FreeBuds 3 was launched alongside the Huawei Mate30 series in Munich a few months ago. It got me excited because it isn’t just Huawei’s first wireless charging earbuds, but it also features active noise cancellation. At that time, neither the 2nd Gen AirPods nor Samsung Galaxy Buds has active noise cancellation, which gave FreeBuds 3 a competitive edge in the market.
Wireless Charging and ANC are some of FreeBuds 3’s flagship features, but there is, in fact, a lot of things going on with it. There is a lot of things to cover, and we feel the need to share everything with you in this review.
Let me go straight to how the FreeBuds 3 sounds.
For a true wireless earphone, FreeBuds 3 has a balanced sound signature at boot. Most earphones are designed and tuned to have this signature, and Huawei wanted to make sure that it resonates with most users.
Using my Huawei Mate30 Pro, you can easily tweak it using Android settings. However, since Huawei Histen is not compatible with any Bluetooth headsets, you cannot use its 3D audio settings on the FreeBuds 3. 3D audio settings simulate the depth of 3D sound field: Near, Front, Wide or Grand. Neither Huawei Histen and AI Life (the app that you may also use to control FreeBuds 3’s other features) has a built-in equalizer that lets you modulate some frequencies. However, you can easily use other apps downloadable via PlayStore or AppStore.
Having tried various frequency settings using this application, I am impressed with the sound quality of FreeBuds 3. Its 14mm driver is capable enough to handle all types of music – even the ones that require a powerful pair of drivers. Music with an emphasis on bass exudes tight and punchy sound while balancing preserving other elements. Quality is at par, if not better, than my Apple Airpods Generation 1 and even my Sennheiser Momentum IEM.
Microphone quality, on the other hand, needs some improvement though. It’s mumbled and sometimes unclear, which is a little disappointing. We are hoping this to be patched and updated pretty soon. At the time of this writing, software version 188.8.131.52 for FreeBuds 3 did not fix the microphone issue
Physical sound isolation is one of my qualms with the FreeBuds 3, and this has something to do with how it’s designed. This, however, is easily compensated with its active noise cancellation feature. Let me explain further.
Unlike in-ear monitors (IEM), open-fit earphones have minute spaces where noise can easily permeate. This, however, is more comfortable to wear than IEMs and (subjectively) better for long term usage. Such is the case of the Huawei FreeBuds 3. Huawei calls it Dolphin Bionic Design, and no matter how some people would call it an “Airpods” design clone, it is technically different in many ways.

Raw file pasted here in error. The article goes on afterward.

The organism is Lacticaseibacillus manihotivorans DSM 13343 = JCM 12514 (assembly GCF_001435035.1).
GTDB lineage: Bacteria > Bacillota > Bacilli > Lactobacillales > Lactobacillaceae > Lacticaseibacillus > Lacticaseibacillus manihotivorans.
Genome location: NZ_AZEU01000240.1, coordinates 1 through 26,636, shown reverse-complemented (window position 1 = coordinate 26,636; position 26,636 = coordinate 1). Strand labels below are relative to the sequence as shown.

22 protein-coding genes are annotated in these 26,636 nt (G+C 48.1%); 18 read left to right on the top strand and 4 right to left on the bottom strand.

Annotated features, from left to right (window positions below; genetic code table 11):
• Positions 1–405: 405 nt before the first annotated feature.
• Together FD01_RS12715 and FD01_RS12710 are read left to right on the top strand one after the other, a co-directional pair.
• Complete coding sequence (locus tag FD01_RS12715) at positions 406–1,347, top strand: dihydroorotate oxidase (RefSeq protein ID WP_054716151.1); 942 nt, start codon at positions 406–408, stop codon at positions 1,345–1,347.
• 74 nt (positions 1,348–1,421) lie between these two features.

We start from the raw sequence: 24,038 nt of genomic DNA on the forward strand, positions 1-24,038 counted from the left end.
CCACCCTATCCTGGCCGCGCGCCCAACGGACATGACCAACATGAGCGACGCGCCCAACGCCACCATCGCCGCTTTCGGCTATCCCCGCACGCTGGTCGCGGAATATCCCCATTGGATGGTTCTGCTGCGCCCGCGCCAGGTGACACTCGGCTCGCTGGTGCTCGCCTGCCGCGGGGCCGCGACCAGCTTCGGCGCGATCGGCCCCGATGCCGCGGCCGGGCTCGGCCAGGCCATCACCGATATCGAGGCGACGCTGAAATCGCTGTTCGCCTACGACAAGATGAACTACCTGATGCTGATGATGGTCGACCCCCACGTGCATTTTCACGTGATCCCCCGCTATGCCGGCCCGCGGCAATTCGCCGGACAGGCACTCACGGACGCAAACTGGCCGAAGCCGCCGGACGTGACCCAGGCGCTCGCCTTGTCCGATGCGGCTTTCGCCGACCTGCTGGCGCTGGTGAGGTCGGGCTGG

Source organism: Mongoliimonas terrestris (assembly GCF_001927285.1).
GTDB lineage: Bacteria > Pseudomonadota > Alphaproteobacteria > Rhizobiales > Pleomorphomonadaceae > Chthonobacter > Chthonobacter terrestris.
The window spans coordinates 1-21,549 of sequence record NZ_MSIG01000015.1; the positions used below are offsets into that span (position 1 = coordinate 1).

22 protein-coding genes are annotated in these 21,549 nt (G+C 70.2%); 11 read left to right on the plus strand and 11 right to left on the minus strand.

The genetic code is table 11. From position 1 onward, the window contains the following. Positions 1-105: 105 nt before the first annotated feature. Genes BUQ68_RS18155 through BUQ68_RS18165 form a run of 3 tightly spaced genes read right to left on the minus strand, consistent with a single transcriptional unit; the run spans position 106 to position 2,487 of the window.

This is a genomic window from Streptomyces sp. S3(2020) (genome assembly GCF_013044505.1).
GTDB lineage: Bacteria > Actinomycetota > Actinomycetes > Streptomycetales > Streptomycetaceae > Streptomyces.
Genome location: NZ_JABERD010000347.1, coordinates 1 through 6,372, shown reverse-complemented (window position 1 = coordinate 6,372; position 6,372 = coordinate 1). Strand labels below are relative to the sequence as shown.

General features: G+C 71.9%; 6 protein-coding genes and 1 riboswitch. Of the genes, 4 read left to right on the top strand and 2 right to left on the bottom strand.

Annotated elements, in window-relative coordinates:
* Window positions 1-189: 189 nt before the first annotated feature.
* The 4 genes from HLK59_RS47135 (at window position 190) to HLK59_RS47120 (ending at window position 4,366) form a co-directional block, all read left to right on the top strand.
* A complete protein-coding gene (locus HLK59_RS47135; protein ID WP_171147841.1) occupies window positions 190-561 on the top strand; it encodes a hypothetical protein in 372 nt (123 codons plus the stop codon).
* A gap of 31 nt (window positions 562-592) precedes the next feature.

Just as advertised, FreeBuds 3 is more comfortable to wear (compared to Apple Airpods) and help up pretty well in my ears. I shook my head intensely, and it didn’t even fall off (what a necessary sacrifice, don’t you think).
Then again, the only issue I’ve got is physical sound isolation. This is where its active noise cancellation feature comes in very handy. For the most part, its ANC worked pretty well when enabled. It isn’t able to block off or cancel all noise but it works nonetheless. are better TWS with ANCs out there with DAC and amplifier but nothing comes close to Huawei FreeBuds 3 in terms of quality over price.
For a new chipset by Huawei dedicated to wearables and accessories, Kirin A1 in FreeBuds 3 proved to be highly capable and special in many ways. For a 4.3×4.4mm chipset, it’s unimaginably packed with a Bluetooth processing unit, an ultra-low-power application processor, audio processing unit and an efficient power management unit. It is designed to have lower latency and power consumption. This is the chipset responsible in making Huawei’s latest TWS earphones with ANC intelligent and performs as advertised.
Controlling the features of FreeBuds 3 is either Android’s ecosystem or via Huawei AI Life. At the onset, double-tapping the left bud enables or disables noise cancelling. Double-tapping the right bud plays the next music. You can, however, change these via Android settings or AI Life. Unfortunately, you will have to use your smartphone to raise or lower the volume as there is no option to assign these actions via settings.
In terms of battery life, the buds can last for 4 hours of continuous usage with ANC turned off. The case, which is also its charger, can fully charge the buds for 4-5 times. This is very helpful for people who get into long haul flights.
If you’re in the market for a new TWS with ANC, you can never go wrong with the Huawei FreeBuds 3. It’s a huge upgrade from previous FreeBuds iterations, and skipping this one would be akin to making a mistake.